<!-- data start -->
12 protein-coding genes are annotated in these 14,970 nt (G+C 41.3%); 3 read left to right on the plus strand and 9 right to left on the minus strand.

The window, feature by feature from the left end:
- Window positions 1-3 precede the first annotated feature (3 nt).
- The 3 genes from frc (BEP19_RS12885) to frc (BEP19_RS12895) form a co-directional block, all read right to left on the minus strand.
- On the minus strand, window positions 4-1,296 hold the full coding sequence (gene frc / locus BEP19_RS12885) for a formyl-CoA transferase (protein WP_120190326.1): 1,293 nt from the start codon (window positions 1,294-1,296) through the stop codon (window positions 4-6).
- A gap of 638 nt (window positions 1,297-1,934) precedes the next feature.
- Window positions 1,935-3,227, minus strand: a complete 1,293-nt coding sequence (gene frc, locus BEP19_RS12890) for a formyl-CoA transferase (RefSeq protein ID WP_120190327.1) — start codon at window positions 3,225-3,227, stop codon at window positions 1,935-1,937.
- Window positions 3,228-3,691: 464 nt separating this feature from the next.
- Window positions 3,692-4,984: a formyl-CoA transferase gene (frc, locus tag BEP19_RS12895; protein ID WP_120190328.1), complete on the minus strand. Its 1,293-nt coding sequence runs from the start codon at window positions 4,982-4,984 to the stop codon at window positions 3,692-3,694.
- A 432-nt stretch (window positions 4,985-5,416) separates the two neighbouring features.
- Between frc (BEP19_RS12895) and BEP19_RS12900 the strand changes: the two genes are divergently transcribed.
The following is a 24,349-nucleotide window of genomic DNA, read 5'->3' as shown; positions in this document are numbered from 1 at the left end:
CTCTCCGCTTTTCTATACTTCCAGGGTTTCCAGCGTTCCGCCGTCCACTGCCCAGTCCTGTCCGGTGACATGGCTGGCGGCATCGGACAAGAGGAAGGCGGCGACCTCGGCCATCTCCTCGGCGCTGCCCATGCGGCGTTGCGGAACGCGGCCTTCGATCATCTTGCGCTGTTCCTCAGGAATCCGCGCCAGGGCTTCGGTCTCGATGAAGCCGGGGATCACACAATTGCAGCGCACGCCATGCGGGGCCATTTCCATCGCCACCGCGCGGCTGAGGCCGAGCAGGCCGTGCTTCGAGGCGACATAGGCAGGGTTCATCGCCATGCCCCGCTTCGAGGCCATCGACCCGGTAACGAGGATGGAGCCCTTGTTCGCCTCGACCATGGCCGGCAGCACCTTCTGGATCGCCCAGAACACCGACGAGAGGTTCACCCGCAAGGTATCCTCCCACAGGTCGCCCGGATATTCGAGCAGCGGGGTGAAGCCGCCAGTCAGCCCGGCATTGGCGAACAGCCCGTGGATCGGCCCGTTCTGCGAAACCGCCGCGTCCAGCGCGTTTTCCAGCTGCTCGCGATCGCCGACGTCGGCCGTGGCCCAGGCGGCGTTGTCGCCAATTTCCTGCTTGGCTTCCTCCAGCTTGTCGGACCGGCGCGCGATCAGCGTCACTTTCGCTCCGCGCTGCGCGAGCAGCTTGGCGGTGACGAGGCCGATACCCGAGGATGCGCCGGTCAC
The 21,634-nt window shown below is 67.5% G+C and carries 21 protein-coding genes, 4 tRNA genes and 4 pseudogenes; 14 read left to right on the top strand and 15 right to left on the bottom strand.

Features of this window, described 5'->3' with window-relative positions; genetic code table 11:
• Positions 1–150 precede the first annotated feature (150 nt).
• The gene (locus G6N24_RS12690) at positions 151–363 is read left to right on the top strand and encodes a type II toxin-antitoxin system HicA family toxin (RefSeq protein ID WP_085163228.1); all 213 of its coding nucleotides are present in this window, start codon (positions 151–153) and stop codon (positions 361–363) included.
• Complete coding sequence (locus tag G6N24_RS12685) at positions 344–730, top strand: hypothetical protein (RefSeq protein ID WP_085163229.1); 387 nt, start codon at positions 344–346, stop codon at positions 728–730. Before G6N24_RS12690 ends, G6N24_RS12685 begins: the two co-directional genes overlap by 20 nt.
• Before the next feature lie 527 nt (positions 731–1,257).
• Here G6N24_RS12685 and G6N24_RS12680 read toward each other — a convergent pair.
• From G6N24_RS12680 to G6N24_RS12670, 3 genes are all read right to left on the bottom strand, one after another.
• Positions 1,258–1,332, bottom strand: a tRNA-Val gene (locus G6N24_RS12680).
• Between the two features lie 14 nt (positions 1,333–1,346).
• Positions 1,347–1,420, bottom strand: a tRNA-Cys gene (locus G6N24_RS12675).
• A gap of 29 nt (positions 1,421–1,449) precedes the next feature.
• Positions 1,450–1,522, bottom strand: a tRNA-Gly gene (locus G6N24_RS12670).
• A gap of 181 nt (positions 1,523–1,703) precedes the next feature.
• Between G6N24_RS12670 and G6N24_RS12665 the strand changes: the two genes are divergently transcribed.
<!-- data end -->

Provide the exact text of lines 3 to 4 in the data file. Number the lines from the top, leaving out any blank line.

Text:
- Window positions 1-3 precede the first annotated feature (3 nt).
- The 3 genes from frc (BEP19_RS12885) to frc (BEP19_RS12895) form a co-directional block, all read right to left on the minus strand.